It was a week into my elderly patient's hospital admission when he began to have fever and profuse diarrhea, some 10-12 bowel movement a day. The diagnosis was not hard to make: a stool test showed he had C difficile.
Another patient, a thin women in her late 40s who had become paraplegic after a gunshot wound decades ago, came in from a nursing home when her urinary catheter became clogged. She had high fevers and an infection caused by antibiotic-resistant bacteria called CRE (carbapenem-resistant Enterobacteriaceae).
The irony of modern health care is this: Hospitals and nursing homes, the pillars of our health care delivery, are the riskiest places for acquiring the infections most difficult to treat. On any given day 1 in 25 hospital patients has a health care-associated infection.
The infections my two patients had -- C difficile and CRE -- are the greatest threat, according to a recent report from CDC, Centers for Disease Control and Prevention.
C. difficile (Clostridium difficile), a bacteria commonly found in health care facilities, can be picked up from contaminated surfaces or spread from a health care provider's hands. C difficile infection occurs when a person takes antibiotics that destroy the good bacteria in the gut, along with the bad. C. difficile takes over, causing deadly diarrhea.
CRE are nightmare germs that can cause deadly infections because they have become resistant to all or nearly all of the antibiotics we have today. CRE spreads within and between health care facilities like hospitals and nursing homes.
Studies show that antibiotic resistant germs cause more than 2 million illnesses and at least 23,000 deaths in the US each year. At present C. difficle infections are at historically high rates.
So what can be done?
In the recent past when we have focused our efforts and resources we have made major gains in reducing some hospital infections -- for example, a 46 percent decline in intervenous central line infections from 2008 to 2013, and an 8 percent decline in hospital-onset MRSA infection, another deadly bacteria.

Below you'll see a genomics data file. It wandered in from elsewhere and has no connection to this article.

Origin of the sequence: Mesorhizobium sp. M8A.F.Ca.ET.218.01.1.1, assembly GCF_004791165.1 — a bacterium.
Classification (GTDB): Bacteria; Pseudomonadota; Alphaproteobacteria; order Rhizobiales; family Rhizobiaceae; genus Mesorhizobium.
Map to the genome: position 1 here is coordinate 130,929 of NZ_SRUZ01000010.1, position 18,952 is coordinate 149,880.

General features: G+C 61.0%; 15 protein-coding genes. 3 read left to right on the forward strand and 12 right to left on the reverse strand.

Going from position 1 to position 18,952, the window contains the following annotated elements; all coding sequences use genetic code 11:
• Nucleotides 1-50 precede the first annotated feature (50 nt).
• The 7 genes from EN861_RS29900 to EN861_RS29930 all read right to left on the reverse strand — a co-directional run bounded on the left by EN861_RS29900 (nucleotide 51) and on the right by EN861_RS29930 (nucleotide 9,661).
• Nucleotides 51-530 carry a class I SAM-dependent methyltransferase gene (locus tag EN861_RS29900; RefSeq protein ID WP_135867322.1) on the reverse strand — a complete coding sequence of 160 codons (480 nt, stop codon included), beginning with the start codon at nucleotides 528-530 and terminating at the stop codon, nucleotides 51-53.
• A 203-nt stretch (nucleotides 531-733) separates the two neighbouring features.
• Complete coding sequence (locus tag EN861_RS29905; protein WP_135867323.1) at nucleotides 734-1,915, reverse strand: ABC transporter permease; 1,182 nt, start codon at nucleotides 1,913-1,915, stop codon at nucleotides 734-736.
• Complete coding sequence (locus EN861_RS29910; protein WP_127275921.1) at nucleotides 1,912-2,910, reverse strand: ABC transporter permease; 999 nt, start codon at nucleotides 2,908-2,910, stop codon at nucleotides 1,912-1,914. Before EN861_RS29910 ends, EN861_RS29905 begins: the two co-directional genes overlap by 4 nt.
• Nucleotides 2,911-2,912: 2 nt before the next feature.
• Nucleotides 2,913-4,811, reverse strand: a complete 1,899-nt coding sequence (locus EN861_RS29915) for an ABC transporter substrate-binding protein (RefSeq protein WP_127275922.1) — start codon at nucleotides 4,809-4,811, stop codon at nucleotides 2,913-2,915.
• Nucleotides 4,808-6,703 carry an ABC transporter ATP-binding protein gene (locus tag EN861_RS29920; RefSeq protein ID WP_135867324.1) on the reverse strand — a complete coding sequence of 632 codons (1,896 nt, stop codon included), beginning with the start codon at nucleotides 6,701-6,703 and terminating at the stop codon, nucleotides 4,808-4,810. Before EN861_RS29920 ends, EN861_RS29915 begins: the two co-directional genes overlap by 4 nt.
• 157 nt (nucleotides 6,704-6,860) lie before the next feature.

In the case of C diff and CRE a multipronged intervention approach is necessary. The federal government needs to track outbreaks and monitor antibiotic use. The state and local health departments need to coordinate infection control activities. Hospitals and nursing homes need to implement infection control plans and collaborate in sharing data. Doctors need to avoid excessive antibiotic use and practice hand hygiene.
As for the patients, they need to demand action: ask their health care providers what they and the facility are doing to protect the patient from C difficile and CRE infection. Also, patients need to wash their hands and insist that all health care worker wash their hands before touching them.
Of all the interventions, the one I find intriguing is the impact of coordinated care. A model showed that when CRE bacteria enters a locality which has 10 health care facilities such as a hospital, a nursing home, a long term care facility, and surgery centers, some 2,000 patients will become infected over the next five years. However when hospitals and other facilities each implement an independent approach to infection control, the number is reduced to 1,500. But what is astonishing is when a coordinated approach is taken among all the facilities with data sharing and collaborative workshops then only 400 patients become infected with CRE -- nearly a five-fold reduction.
Of my two patients, one with C difficile and the other with CRE, I wondered did they get the infection in the hospital or the nursing home, or in the ambulance which transported them. In fact, pointing fingers at the culprit is not helpful. The data shows that we have an urgent national problem. We can fix it if we work in a coordinated and collaborative manner as health facilities and providers.